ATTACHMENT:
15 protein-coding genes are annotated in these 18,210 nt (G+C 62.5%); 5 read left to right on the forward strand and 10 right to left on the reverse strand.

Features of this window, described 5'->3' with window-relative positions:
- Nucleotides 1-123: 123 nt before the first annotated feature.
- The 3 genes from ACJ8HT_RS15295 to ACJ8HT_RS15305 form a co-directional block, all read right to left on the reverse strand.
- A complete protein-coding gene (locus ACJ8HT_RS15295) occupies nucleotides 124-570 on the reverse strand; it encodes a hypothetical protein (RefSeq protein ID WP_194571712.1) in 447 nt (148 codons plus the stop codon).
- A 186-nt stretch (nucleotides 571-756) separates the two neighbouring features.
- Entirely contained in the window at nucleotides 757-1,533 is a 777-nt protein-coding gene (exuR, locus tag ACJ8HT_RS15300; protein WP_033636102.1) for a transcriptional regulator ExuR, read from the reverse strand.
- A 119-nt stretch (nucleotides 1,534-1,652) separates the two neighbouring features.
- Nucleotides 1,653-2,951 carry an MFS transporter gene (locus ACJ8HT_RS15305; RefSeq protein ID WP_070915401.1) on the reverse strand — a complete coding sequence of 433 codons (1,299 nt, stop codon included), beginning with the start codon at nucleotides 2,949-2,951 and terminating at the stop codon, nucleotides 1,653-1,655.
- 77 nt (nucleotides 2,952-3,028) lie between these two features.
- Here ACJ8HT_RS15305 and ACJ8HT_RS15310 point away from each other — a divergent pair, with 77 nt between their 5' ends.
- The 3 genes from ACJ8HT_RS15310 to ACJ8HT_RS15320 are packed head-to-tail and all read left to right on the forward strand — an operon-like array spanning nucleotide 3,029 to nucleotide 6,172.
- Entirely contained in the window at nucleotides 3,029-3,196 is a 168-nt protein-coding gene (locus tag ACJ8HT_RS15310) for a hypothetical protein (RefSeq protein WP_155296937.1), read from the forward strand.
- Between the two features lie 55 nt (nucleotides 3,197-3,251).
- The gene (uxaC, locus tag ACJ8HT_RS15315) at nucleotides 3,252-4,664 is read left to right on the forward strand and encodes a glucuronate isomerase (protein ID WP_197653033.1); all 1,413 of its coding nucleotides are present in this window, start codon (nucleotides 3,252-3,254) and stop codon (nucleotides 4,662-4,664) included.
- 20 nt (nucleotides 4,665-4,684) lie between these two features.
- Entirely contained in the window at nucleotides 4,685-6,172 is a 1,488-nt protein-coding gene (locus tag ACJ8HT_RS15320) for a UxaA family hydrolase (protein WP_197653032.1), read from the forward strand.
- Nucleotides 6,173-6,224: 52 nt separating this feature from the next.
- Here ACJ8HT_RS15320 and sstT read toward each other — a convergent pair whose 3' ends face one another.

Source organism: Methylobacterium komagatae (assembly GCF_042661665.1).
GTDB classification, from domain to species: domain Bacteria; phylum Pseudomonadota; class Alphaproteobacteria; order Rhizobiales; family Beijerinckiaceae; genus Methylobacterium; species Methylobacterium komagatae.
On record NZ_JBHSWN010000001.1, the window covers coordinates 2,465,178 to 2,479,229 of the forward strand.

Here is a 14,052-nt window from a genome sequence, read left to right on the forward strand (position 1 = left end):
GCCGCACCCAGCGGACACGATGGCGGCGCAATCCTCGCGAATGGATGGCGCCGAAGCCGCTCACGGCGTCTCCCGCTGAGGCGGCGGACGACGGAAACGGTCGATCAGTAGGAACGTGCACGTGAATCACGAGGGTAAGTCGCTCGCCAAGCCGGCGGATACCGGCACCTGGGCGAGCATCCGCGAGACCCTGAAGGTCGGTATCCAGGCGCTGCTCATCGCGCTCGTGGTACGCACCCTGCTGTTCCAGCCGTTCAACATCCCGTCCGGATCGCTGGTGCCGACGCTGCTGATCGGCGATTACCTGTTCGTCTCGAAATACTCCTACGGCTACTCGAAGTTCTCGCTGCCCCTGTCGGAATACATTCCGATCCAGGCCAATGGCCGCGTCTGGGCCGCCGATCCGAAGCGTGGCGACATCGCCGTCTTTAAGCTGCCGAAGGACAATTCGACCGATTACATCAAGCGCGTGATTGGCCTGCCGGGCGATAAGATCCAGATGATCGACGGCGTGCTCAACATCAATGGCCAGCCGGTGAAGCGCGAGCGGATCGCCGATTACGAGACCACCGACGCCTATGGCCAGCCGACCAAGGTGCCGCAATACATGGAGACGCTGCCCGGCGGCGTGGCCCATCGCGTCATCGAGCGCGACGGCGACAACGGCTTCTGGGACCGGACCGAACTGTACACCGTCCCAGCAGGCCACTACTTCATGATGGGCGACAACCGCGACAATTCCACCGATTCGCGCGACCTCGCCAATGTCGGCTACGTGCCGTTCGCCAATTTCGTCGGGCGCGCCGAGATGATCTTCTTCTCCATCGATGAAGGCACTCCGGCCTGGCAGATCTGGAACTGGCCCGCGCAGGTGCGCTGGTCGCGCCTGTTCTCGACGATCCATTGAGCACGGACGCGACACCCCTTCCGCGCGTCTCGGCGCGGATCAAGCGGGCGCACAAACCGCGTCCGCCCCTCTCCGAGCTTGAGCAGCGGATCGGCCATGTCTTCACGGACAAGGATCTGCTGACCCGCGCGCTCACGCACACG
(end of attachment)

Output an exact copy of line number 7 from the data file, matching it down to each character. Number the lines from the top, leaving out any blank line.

- Entirely contained in the window at nucleotides 757-1,533 is a 777-nt protein-coding gene (exuR, locus tag ACJ8HT_RS15300; protein WP_033636102.1) for a transcriptional regulator ExuR, read from the reverse strand.